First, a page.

In Malaysiakini King and politics, ball is in the royal court the author, Dr Abdul Aziz Bari, seems just too eager to involve HM the Yang Di Pertuan Agong in politics and, as I see it, on the side of Anwar Ibrahim.
It appears that the public now seems to think that the Yang di-Pertuan Agong should intervene to put certainty and order back in the country. Some quarters however felt that such is not desirable, arguing that it is not appropriate to get the king involved in it.
Apparently this view fails to take into consideration various facets of the king’s role and functions under the constitution. On top of that the intervention seems the only available option given that the prime minister has already refused to consider, let alone allow, the convening of parliament to see whether he still has the majority behind him.
What nonsense! Don’t 138 MPs beat 82, or can’t the esteemed professor of law at the International Islamic University Malaysia count?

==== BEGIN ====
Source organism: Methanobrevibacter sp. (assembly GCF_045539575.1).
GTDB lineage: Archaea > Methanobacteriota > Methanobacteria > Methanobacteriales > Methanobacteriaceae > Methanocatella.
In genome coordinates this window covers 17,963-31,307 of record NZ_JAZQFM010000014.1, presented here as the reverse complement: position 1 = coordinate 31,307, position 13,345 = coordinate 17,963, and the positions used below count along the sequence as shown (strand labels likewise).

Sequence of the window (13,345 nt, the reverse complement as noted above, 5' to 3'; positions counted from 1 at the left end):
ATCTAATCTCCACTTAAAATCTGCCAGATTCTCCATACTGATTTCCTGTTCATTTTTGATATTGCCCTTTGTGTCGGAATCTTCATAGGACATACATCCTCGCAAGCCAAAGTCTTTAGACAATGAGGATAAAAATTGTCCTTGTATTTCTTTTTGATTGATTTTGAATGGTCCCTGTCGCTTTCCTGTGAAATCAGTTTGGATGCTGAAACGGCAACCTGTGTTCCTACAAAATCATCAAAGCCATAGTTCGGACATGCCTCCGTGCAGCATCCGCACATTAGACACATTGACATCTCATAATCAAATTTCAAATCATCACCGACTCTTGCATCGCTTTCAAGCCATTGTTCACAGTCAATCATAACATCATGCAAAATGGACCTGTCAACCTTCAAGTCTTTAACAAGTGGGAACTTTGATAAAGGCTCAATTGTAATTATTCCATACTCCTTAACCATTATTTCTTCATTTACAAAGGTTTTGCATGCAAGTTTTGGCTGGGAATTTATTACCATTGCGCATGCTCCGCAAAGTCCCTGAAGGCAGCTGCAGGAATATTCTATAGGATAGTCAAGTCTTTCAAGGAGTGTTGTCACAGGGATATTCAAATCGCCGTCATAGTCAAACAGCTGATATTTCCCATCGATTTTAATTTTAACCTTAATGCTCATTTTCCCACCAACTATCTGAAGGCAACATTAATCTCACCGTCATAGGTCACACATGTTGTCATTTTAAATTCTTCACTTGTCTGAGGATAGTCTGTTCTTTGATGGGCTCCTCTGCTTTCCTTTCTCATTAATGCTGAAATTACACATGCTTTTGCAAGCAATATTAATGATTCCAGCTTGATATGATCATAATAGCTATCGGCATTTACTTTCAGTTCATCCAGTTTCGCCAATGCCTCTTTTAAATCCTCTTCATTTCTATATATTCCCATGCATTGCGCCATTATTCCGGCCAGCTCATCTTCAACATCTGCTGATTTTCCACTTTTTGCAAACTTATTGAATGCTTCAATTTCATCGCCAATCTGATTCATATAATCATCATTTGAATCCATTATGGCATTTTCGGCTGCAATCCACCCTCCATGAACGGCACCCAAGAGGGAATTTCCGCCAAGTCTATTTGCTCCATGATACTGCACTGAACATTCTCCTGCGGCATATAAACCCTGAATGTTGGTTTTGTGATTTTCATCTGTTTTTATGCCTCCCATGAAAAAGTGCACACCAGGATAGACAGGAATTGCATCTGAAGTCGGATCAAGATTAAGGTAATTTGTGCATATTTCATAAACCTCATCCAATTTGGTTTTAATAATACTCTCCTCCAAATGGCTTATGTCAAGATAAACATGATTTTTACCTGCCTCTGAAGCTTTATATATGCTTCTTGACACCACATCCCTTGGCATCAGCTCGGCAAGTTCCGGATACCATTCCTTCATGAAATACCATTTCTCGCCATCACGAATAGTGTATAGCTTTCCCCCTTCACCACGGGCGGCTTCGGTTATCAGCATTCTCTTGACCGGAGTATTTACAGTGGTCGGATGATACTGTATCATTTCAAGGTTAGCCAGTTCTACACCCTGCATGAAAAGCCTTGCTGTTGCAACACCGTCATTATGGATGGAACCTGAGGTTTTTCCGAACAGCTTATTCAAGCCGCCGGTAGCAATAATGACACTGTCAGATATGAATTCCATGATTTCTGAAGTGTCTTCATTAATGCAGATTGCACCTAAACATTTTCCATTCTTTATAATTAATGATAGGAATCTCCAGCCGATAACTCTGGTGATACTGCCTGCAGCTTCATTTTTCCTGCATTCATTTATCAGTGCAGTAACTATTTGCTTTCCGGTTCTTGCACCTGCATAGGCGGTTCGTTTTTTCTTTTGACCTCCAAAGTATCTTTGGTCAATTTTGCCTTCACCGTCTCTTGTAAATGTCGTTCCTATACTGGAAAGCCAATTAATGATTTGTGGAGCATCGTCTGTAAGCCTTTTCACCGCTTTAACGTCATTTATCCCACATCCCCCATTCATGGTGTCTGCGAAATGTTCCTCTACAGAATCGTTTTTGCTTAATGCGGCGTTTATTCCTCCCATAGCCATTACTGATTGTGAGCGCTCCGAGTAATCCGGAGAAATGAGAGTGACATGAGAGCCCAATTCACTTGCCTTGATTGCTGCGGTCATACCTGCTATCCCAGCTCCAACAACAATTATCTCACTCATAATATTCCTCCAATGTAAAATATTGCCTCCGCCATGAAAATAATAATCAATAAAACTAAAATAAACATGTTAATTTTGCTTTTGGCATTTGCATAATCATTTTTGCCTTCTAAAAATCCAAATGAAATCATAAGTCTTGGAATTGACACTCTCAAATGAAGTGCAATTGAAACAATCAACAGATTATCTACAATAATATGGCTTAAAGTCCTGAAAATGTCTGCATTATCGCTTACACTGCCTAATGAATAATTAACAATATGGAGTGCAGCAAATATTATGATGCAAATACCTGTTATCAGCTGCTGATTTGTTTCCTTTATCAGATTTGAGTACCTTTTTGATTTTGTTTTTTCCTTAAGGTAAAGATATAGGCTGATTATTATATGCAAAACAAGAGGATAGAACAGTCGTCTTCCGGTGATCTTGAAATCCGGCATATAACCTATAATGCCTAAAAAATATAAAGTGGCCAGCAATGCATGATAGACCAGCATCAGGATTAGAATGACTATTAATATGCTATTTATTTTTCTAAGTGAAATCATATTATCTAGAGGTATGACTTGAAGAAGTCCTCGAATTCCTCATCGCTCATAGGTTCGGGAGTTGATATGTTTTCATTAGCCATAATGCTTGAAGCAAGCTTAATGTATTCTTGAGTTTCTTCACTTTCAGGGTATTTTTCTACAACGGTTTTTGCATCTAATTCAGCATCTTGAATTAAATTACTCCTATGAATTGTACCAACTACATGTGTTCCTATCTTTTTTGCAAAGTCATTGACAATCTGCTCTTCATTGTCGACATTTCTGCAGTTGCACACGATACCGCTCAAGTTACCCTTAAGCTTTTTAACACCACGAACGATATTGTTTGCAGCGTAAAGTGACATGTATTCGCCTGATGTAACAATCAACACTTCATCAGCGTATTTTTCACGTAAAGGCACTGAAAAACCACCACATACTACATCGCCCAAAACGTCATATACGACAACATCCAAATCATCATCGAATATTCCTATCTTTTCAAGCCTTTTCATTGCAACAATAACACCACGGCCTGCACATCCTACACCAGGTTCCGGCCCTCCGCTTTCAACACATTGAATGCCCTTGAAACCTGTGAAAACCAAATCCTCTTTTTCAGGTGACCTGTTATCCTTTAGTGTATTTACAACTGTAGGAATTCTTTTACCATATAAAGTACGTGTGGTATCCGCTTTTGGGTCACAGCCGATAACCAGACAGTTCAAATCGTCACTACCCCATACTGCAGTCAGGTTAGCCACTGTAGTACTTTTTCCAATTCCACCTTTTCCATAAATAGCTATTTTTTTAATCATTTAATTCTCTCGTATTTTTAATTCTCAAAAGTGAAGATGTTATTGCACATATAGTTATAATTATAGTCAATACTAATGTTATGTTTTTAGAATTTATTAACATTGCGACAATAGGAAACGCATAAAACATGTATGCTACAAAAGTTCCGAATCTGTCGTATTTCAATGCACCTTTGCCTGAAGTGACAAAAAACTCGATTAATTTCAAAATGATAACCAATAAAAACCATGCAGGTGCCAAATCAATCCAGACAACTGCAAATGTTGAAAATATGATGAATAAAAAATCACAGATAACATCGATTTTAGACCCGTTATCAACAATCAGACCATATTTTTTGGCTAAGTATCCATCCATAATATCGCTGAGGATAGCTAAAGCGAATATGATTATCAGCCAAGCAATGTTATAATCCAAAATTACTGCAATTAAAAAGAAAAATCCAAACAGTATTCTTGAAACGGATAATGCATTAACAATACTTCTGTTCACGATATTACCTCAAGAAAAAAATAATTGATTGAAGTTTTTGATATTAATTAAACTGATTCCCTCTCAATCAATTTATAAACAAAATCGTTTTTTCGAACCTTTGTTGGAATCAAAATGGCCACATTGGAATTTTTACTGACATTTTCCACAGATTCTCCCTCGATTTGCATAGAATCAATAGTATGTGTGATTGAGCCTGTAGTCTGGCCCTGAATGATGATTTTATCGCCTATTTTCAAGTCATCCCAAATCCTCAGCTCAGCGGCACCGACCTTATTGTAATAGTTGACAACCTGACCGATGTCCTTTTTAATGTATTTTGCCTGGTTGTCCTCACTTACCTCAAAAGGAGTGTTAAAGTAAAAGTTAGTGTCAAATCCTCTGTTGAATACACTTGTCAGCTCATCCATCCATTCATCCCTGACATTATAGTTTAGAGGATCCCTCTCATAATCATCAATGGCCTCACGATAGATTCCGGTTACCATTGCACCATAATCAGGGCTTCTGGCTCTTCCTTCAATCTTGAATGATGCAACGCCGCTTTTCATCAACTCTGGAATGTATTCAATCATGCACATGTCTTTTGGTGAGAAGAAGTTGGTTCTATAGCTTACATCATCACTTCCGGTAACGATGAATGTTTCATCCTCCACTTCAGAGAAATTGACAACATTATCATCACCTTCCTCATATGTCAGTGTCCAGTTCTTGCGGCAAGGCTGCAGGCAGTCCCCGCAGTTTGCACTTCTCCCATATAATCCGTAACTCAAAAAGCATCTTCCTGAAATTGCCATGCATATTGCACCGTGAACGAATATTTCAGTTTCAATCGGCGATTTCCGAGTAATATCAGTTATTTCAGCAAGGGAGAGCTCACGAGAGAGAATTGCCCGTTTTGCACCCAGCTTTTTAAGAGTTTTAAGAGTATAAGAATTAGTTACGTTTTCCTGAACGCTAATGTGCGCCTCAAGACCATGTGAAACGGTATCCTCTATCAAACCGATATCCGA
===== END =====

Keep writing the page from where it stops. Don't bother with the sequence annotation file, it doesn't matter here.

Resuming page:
Why would or should the political ball be in the royal court when it's obvious the BN holds majority power in parliament. And I thought he was familiar with Westminster parliamentary system?
Indeed, given that it's patently clear which party holds the majority in parliament, why would the PM bother to convene parliament on the say-so of a man who claimed but couldn’t demonstrate he has the numbers.
In fact I am shocked that Dr Abdul Aziz hasn’t made a single comment the onus should be on Anwar Ibrahim to prove he indeed has the 31 BN MPs on his side, as he so boastfully announced to the entire world. Perhaps the good professor has inadvertently overlooked this fundamental process?
If Anwar Ibrahim really possesses those numbers, all he has to do would be to call for a press conference, to include especially the presence of the international press, and introduce those 31, 41, 51, or 101 BN MPs to the media. Then we can see whether AAB would have the bloody nerve to harass those MPs who indicate they have switched.